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Key dates over May 1918

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Lives lost on this day: 5

4th May 1918 - How a Worcester Reporter won the D.C.M.

Rolling casualty count: 9654

War Front:

1st Batt: Batt detrained at Fismes at 3pm and marched to Chery Charteuve where men billeted in Camp C.

2nd Batt: Tents and shelters were drawn and erected. Classes resumed. There were visits from the 3rd Batt which is billeted not far away.

3rd Batt: Batt moved to St Eloi where it re-joined the 25th Division and men spent the day resting.

4th Batt: There was a warning that the enemy would attack at dawn so Batt stood to arms. Our artillery put down a heavy barrage but there was no attack. Orders received to relieve the 87th Infantry Brigade in Front Line posts.

Yeomanry/Cavalry: Several horses had to be shot through exhaustion and their saddles and packs abandoned. Much ammunition was lost as men galloped 12 miles down precipitous goat tracks in single file. Five enemy aeroplanes appeared and machine gunned the retiring troops. One plane was shot down. On the plain the long line of retiring troops was too strung out to afford good targets.

Home Front:

Worcestershire and The War – How a Worcester Reporter won the D.C.M. – Sergt. R. Pegg, Gloucestershire Reg (Birmingham) on one occasion, when one of a party of four had been sent out with the object of siting and hostile posts, he succeeded in wading across a river and discovering an enemy post. Having accurately determined his position, he split up his party and rushed the post from the flanks, capturing two prisoners, who were brought back to our lines. On the following night he accompanied an officer on a similar mission and having waited in one of the hostile posts for some time, they rushed two of the enemy, who were seen to be approaching, took them prisoners and brought them back across the river to our lines. During both these operations he displayed exceptional courage, coolness and determination. Sergt Pegg was a reporter on the staff of this newspaper.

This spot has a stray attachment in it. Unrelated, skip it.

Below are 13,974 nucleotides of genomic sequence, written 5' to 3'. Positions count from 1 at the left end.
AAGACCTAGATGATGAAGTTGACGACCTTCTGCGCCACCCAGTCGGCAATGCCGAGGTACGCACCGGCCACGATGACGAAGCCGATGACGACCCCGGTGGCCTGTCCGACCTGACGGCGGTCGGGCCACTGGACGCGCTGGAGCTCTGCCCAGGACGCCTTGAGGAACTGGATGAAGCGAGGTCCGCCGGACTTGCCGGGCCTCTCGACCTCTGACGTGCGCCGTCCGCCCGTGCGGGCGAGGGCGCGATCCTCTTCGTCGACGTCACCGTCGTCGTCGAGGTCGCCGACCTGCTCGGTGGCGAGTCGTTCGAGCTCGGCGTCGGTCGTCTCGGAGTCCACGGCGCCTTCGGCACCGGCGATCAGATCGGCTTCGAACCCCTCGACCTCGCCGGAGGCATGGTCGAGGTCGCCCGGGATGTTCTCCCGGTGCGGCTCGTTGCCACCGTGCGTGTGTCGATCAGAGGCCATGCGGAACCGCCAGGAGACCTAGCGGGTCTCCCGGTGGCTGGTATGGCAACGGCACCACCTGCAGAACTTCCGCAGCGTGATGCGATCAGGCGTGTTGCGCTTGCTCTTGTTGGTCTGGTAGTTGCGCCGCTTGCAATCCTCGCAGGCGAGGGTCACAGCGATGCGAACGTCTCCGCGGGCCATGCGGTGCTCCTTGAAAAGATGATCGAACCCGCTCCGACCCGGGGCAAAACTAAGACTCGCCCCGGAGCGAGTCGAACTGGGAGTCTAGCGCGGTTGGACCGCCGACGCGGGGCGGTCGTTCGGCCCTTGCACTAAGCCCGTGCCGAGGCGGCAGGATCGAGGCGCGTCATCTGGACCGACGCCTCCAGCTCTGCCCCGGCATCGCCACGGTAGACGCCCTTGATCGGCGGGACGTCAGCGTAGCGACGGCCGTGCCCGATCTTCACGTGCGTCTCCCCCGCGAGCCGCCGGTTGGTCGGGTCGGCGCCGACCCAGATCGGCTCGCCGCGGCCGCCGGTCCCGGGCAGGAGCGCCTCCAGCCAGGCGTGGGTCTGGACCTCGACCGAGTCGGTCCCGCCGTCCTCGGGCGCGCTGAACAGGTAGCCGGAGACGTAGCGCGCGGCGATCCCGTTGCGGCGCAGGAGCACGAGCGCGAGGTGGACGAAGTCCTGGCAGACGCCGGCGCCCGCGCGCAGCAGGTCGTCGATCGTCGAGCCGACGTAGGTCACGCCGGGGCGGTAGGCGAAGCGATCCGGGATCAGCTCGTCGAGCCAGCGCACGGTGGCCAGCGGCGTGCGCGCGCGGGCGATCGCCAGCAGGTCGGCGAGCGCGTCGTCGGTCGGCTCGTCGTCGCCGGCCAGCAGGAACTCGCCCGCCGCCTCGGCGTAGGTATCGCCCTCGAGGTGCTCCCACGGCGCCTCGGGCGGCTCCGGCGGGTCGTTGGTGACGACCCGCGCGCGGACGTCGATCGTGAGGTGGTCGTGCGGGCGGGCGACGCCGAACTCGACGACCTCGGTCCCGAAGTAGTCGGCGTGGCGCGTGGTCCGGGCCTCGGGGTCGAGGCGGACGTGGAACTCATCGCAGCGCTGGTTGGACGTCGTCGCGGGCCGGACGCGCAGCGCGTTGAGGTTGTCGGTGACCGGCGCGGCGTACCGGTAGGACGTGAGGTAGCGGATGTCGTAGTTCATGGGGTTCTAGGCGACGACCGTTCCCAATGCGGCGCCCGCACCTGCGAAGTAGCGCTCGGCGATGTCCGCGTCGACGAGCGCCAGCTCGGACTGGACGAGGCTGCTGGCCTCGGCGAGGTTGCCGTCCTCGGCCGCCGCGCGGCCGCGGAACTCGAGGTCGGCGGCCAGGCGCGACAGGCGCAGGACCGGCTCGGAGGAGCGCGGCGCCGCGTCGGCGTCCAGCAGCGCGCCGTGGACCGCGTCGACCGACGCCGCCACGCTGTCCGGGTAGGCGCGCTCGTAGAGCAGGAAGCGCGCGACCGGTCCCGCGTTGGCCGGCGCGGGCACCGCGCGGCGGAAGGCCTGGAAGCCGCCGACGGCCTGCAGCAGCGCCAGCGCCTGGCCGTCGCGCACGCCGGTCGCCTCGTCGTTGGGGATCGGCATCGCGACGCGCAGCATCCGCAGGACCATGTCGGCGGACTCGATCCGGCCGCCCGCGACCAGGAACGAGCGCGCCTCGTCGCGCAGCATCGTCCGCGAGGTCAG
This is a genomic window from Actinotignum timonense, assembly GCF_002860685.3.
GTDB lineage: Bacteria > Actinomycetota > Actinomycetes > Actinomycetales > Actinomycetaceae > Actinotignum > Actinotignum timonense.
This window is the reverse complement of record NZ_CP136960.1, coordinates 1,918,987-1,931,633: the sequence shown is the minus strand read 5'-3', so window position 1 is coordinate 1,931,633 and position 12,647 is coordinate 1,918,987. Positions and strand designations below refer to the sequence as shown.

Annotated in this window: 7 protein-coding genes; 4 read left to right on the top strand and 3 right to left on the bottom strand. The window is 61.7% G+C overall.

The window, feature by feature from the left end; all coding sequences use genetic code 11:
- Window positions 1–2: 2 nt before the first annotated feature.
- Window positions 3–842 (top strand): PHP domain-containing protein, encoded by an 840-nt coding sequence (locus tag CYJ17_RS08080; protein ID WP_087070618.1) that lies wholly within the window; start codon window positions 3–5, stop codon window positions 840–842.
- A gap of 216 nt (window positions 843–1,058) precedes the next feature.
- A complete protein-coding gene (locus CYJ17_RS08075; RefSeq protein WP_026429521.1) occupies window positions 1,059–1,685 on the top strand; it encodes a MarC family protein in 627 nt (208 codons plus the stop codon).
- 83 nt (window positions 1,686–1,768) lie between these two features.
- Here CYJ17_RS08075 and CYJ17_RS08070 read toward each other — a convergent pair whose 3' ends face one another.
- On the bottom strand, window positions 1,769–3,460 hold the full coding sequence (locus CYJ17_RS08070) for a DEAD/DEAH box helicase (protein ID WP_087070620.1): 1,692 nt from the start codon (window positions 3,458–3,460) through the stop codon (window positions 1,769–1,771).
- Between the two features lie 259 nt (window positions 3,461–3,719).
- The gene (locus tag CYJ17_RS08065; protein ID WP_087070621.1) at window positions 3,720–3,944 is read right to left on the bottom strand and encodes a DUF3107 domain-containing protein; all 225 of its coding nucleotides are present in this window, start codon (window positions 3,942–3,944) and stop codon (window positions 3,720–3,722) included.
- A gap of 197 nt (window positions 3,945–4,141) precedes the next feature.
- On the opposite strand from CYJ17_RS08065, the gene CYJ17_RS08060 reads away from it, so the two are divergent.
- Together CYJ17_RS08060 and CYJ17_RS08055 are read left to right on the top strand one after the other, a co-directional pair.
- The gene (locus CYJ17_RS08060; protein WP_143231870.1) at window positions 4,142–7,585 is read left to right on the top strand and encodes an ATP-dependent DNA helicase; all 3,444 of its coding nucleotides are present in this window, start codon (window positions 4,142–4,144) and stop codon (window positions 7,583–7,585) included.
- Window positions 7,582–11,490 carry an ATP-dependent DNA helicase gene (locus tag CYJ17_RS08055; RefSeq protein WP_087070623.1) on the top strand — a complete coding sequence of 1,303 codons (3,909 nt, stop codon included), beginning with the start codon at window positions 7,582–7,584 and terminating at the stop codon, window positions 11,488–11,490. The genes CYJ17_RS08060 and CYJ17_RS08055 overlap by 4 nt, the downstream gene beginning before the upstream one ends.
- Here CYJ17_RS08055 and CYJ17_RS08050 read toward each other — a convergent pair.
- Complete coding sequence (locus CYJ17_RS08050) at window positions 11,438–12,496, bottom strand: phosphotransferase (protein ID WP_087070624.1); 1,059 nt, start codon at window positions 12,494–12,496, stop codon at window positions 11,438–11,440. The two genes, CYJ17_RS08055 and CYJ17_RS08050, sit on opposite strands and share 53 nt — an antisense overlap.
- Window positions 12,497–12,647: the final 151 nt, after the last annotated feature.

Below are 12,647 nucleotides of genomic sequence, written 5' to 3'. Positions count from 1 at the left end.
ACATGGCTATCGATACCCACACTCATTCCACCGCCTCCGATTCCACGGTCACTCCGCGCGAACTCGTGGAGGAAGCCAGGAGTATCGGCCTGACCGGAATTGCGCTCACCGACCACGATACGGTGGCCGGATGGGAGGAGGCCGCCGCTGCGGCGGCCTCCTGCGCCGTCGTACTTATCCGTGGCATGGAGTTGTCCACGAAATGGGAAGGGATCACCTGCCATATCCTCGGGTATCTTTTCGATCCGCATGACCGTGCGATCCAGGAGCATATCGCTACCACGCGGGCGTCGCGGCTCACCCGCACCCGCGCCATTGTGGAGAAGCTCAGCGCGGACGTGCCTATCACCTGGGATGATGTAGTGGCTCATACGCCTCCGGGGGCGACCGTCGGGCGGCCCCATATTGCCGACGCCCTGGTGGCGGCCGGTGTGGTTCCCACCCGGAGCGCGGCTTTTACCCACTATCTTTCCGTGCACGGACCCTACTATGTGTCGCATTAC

Bigger Ration of Fats – It is stated that lard will be included in national rations when the new book of food tickets come into use in July. The allowance is not yet fixed, but will be somewhere in the region of 1 ½ ozs per week. The rationing of tea remains a more open question. The scale in local schemes is 1 ½ ozs, but it is thought that supplies may permit a general consumption of 2ozs.

Information researched by The Worcestershire World War 100 team